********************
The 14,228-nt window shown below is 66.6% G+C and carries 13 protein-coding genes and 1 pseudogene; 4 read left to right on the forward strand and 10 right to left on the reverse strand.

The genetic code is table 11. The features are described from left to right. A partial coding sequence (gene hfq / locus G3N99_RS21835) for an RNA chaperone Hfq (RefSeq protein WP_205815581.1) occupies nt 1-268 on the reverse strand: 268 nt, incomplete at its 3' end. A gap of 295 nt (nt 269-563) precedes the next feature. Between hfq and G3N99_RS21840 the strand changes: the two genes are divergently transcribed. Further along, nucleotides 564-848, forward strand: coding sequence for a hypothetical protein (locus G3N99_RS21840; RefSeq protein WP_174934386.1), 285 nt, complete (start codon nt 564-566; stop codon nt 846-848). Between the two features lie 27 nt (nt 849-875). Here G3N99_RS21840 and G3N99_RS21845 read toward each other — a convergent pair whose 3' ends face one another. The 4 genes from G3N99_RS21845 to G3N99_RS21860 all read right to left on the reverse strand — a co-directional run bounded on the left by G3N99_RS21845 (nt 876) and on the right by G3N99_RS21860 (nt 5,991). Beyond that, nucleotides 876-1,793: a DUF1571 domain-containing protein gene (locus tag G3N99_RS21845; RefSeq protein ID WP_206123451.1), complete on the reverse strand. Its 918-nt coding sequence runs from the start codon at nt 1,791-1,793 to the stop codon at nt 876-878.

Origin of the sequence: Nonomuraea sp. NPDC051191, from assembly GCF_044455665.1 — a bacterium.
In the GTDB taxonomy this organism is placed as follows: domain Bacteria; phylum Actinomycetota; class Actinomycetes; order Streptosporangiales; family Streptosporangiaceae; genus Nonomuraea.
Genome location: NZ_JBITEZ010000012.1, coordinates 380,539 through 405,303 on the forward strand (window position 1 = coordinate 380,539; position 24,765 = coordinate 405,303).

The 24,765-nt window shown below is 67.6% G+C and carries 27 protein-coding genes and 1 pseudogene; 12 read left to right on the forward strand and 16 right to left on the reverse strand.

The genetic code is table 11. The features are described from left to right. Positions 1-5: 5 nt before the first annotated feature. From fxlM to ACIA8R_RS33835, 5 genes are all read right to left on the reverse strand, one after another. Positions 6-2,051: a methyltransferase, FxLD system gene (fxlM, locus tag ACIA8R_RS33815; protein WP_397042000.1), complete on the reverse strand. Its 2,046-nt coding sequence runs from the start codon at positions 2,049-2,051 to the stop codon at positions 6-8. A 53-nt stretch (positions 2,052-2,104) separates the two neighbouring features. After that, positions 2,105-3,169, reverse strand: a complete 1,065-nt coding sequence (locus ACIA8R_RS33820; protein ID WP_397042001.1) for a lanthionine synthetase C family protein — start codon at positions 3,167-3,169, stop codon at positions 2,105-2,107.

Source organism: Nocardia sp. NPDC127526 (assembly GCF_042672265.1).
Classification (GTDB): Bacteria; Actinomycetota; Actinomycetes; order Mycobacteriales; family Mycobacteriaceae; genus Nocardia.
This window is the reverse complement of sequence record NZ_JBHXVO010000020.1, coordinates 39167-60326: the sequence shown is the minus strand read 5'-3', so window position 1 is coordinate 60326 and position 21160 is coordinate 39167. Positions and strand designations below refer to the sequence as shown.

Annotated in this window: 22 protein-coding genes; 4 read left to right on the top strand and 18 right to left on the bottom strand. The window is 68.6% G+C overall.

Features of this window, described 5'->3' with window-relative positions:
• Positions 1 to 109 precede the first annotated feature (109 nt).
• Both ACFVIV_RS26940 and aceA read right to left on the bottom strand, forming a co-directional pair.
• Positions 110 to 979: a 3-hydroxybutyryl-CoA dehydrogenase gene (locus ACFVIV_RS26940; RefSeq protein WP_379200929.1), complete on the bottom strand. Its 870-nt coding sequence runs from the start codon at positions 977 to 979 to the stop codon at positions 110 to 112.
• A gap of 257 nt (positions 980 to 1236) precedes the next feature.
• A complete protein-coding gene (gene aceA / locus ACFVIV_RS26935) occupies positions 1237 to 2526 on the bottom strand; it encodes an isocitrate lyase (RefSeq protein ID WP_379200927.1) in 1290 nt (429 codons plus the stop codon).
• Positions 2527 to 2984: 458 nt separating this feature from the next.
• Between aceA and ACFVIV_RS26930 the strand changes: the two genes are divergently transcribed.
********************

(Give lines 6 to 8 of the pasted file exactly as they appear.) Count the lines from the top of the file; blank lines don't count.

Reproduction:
The 24,765-nt window shown below is 67.6% G+C and carries 27 protein-coding genes and 1 pseudogene; 12 read left to right on the forward strand and 16 right to left on the reverse strand.

The genetic code is table 11. The features are described from left to right. Positions 1-5: 5 nt before the first annotated feature. From fxlM to ACIA8R_RS33835, 5 genes are all read right to left on the reverse strand, one after another. Positions 6-2,051: a methyltransferase, FxLD system gene (fxlM, locus tag ACIA8R_RS33815; protein WP_397042000.1), complete on the reverse strand. Its 2,046-nt coding sequence runs from the start codon at positions 2,049-2,051 to the stop codon at positions 6-8. A 53-nt stretch (positions 2,052-2,104) separates the two neighbouring features. After that, positions 2,105-3,169, reverse strand: a complete 1,065-nt coding sequence (locus ACIA8R_RS33820; protein ID WP_397042001.1) for a lanthionine synthetase C family protein — start codon at positions 3,167-3,169, stop codon at positions 2,105-2,107.

Source organism: Nocardia sp. NPDC127526 (assembly GCF_042672265.1).